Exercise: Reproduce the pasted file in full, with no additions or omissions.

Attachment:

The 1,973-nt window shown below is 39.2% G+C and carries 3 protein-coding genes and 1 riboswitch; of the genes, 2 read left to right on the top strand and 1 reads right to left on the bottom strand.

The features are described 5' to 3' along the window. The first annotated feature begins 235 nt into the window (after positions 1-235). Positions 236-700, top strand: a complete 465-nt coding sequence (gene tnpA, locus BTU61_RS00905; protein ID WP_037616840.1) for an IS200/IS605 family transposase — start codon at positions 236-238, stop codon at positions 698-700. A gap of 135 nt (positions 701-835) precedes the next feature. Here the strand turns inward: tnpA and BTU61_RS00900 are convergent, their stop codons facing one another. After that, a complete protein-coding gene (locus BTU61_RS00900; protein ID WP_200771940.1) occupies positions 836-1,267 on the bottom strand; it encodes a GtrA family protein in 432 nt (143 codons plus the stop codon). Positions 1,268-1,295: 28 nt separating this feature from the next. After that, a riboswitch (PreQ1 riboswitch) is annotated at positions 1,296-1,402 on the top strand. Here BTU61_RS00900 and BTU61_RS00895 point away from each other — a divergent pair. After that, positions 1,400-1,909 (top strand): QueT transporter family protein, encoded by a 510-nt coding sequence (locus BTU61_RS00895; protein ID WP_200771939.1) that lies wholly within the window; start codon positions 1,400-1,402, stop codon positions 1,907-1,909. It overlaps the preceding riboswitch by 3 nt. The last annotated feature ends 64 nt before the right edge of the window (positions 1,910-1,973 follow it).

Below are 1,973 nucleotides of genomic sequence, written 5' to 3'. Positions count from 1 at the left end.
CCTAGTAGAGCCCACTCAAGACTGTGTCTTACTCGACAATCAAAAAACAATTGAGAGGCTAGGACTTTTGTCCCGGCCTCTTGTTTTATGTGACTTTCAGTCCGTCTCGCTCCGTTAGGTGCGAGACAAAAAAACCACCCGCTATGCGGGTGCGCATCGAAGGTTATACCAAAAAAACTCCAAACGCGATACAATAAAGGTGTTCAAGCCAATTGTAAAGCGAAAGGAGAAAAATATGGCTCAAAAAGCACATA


The 1,973-nt window shown below is 39.2% G+C and carries 3 protein-coding genes and 1 riboswitch; of the genes, 2 read left to right on the top strand and 1 reads right to left on the bottom strand.

The features are described 5' to 3' along the window. The first annotated feature begins 235 nt into the window (after positions 1-235). Positions 236-700, top strand: a complete 465-nt coding sequence (gene tnpA, locus BTU61_RS00905; protein ID WP_037616840.1) for an IS200/IS605 family transposase — start codon at positions 236-238, stop codon at positions 698-700. A gap of 135 nt (positions 701-835) precedes the next feature. Here the strand turns inward: tnpA and BTU61_RS00900 are convergent, their stop codons facing one another. After that, a complete protein-coding gene (locus BTU61_RS00900; protein ID WP_200771940.1) occupies positions 836-1,267 on the bottom strand; it encodes a GtrA family protein in 432 nt (143 codons plus the stop codon). Positions 1,268-1,295: 28 nt separating this feature from the next. After that, a riboswitch (PreQ1 riboswitch) is annotated at positions 1,296-1,402 on the top strand. Here BTU61_RS00900 and BTU61_RS00895 point away from each other — a divergent pair. After that, positions 1,400-1,909 (top strand): QueT transporter family protein, encoded by a 510-nt coding sequence (locus BTU61_RS00895; protein ID WP_200771939.1) that lies wholly within the window; start codon positions 1,400-1,402, stop codon positions 1,907-1,909. It overlaps the preceding riboswitch by 3 nt. The last annotated feature ends 64 nt before the right edge of the window (positions 1,910-1,973 follow it).

Below are 1,973 nucleotides of genomic sequence, written 5' to 3'. Positions count from 1 at the left end.
CCTAGTAGAGCCCACTCAAGACTGTGTCTTACTCGACAATCAAAAAACAATTGAGAGGCTAGGACTTTTGTCCCGGCCTCTTGTTTTATGTGACTTTCAGTCCGTCTCGCTCCGTTAGGTGCGAGACAAAAAAACCACCCGCTATGCGGGTGCGCATCGAAGGTTATACCAAAAAAACTCCAAACGCGATACAATAAAGGTGTTCAAGCCAATTGTAAAGCGAAAGGAGAAAAATATGGCTCAAAAAGCACATA